Spatial audio reproduction for hearing aid research : System design, evaluation and application

Pausch, Florian; Fels, Janina (Thesis advisor); van Wieringen, Astrid (Thesis advisor)

Berlin : Logos Verlag GmbH (2022)
Book, Dissertation / PhD Thesis

In: Aachener Beitr├Ąge zur Akustik 36
Page(s)/Article-Nr.: 1 Online-Ressource : Illustrationen, Diagramme

Dissertation, RWTH Aachen University, 2021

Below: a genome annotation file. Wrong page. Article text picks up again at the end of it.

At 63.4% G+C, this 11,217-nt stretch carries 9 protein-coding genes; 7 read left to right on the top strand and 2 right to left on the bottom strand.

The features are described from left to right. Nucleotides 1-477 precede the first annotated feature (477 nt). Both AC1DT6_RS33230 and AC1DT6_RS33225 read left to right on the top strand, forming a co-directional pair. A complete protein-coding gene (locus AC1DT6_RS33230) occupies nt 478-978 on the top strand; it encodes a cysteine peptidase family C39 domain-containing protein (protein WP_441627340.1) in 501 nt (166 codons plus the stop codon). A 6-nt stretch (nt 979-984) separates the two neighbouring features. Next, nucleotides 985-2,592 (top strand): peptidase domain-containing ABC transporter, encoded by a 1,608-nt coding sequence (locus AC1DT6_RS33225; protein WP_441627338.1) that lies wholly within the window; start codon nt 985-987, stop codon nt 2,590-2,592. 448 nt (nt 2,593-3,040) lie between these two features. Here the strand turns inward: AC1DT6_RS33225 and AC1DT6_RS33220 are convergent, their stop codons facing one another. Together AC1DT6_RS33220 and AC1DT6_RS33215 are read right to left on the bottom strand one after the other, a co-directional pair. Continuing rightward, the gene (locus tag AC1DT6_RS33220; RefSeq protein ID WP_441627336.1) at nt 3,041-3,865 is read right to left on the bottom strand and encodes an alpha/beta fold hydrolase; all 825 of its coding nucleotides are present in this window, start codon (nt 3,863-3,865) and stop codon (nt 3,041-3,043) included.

Hearing loss (HL) has multifaceted negative consequences for individuals of all age groups. Despite individual fitting based on clinical assessment, consequent usage of hearing aids (HAs) as a remedy is often discouraged due to unsatisfactory HA performance. Consequently, the methodological complexity in the development of HA algorithms has been increased by employing virtual acoustic environments which enable the simulation of indoor scenarios with plausible room acoustics. Inspired by the research question of how to make such environments accessible to HA users while maintaining complete signal control, a novel concept addressing combined perception via HAs and residual hearing is proposed. The specific system implementations employ a master HA and research HAs for aided signal provision, and loudspeaker-based spatial audio methods for external sound field reproduction. Systematic objective evaluations led to recommendations of configurations for reliable system operation, accounting for perceptual aspects. The results from perceptual evaluations involving adults with normal hearing revealed that the characteristics of the used research HAs primarily affect sound localisation performance, while allowing comparable egocentric auditory distance estimates as observed when using loudspeaker-based reproduction. To demonstrate the applicability of the system, school-age children with HL fitted with research HAs were tested for speech-in-noise perception in a virtual classroom and achieved comparable speech reception thresholds as a comparison group using commercial HAs, which supports the validity of the HA simulation. The inability to perform spatial unmasking of speech compared to their peers with normal hearing implies that reverberation times of 0.4 s already have extensive disruptive effects on spatial processing in children with HL. Collectively, the results from evaluation and application indicate that the proposed systems satisfy core criteria towards their use in HA research.